By John Irish and Chine Labbe
France believes a second French militant appears on a beheading video released by Islamic State at the weekend, government spokesman Stephane Le Foll said on Wednesday.
Officials said on Monday that one of the men shown herding prisoners to their execution was Maxime Hauchard, a Frenchman Muslim convert who left for Syria in 2013. Further analysis suggested another French citizen also took part in the video.
“It seems that there is a second Frenchman,” Le Foll told BFM TV. “We are checking his identity,” he said declining to confirm a name circulating in French media.
An official at the Paris prosecutors’ office, which is leading the investigation, said there were “strong indications” that the second man was a 22-year-old from the Parisian suburbs.
Thousands of Western volunteers have joined Islamic State, which is waging a bloody war in both Syria and Iraq. More than 1,130 French citizens are involved in jihadi cells linked to the two countries, of which 376 nationals, are in the region.
According to the prosecutor’s office, the second French suspect was also a Muslim convert, who travelled to Syria in Aug. 2013 and was known to intelligence services.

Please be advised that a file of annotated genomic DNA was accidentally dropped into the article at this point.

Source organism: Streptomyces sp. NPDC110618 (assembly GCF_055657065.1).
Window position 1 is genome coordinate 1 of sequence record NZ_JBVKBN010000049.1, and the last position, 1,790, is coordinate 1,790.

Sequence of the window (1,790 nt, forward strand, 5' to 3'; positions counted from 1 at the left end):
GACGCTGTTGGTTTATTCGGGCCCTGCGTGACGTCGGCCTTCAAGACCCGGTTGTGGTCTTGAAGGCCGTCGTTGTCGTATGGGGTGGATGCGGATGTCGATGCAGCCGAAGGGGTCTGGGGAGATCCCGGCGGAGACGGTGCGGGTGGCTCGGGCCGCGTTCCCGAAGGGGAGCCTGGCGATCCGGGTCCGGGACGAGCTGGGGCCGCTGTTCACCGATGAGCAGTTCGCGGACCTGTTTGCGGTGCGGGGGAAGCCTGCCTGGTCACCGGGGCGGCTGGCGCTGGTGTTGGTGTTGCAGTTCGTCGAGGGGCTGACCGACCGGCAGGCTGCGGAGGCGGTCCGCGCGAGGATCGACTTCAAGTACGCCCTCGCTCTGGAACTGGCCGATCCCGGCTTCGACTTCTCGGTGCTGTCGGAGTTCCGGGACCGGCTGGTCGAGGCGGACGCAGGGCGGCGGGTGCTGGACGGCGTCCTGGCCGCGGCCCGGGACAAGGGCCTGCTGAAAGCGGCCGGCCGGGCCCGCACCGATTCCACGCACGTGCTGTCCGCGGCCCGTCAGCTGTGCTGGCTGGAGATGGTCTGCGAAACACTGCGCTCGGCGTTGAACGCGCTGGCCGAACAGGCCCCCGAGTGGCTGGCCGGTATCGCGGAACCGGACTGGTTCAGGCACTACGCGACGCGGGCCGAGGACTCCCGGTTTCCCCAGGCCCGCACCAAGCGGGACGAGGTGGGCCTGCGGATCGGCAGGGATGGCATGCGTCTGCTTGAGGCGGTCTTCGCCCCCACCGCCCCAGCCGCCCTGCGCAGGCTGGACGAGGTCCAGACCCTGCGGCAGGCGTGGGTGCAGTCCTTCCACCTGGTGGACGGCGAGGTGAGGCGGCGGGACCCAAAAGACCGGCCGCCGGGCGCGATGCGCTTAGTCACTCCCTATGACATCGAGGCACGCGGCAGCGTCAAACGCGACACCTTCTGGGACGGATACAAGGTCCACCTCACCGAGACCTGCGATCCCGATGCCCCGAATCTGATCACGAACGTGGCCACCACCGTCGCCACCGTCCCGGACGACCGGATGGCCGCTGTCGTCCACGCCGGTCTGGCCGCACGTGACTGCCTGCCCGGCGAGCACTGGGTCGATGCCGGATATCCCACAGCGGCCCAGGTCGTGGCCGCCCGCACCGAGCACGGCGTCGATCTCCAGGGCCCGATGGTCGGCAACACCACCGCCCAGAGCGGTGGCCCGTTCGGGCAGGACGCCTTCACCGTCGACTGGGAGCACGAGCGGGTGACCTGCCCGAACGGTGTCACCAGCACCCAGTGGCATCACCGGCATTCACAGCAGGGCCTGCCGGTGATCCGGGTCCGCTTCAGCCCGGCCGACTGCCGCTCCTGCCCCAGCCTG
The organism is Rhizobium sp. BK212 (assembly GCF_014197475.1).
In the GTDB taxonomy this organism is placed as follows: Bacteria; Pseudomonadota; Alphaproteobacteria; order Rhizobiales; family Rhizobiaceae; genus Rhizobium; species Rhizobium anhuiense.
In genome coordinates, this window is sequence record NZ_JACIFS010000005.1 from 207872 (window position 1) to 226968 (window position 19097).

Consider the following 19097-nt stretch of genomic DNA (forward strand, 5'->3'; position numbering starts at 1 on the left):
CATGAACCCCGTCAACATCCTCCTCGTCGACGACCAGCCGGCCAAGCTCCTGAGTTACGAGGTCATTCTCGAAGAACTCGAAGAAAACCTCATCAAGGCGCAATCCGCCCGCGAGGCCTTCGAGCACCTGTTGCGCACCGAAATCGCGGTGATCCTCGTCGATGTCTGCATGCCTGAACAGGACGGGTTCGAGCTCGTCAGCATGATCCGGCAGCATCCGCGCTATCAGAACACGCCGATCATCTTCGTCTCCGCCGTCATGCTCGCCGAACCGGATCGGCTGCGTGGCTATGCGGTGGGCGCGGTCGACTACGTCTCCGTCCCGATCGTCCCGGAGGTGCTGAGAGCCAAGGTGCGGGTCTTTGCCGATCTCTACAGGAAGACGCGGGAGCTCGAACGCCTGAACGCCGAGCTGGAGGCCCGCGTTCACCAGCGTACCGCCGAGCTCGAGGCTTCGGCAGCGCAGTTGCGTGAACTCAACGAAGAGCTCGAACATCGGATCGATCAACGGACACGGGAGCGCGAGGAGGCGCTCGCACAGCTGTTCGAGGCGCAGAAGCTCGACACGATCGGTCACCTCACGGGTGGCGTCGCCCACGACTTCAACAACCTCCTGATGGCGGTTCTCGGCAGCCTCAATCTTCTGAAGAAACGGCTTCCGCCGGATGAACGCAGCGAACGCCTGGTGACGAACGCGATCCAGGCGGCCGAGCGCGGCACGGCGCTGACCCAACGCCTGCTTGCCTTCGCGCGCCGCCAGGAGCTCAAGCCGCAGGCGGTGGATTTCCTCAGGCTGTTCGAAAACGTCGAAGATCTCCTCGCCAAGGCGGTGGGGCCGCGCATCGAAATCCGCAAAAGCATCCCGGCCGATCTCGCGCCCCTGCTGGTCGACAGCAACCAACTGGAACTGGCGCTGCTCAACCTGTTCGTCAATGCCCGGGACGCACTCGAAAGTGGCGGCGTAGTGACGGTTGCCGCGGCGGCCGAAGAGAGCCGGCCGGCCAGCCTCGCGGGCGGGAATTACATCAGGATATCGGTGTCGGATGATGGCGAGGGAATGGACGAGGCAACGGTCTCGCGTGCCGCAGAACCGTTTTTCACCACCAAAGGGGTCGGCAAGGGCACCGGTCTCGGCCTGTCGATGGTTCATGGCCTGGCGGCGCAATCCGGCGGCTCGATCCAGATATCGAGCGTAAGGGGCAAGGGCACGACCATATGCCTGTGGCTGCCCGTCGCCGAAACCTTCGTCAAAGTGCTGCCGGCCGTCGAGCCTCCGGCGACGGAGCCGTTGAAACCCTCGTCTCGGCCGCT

The 15-minute video posted online shows the decapitations of 18 men who Islamic State said were pilots and officers loyal to Syrian President Bashar al-Assad, as well as the severed head of US aid worker Peter Kassig.
France is part of a coalition carrying out air strikes on Islamic State and earlier this year toughened anti-terrorism laws to stop citizens going to Syria and prevent young Muslims becoming radicalised.
A report published by the CPDSI, an institute created specifically to study radicalisation linked to Islam in French society, showed on Tuesday that the majority of those that had turned to radical Islam were from middle class families, originally atheist and under 21.
Sebastien Pietrasanta, a lawmaker involved in finalising the new anti-terrorism legislation, told Reuters that only 50 percent of the 1,130 linked to IS cells were originally known to intelligence services.
“(Hauchard) is the perfect example of the phenomenon we’re facing: a small provincial village, a well integrated family with jobs, radicalised on the internet at a very young age, converts and leaves,” he said.
“It illustrates the diversity of the profile and the self-radicalisation on the internet.”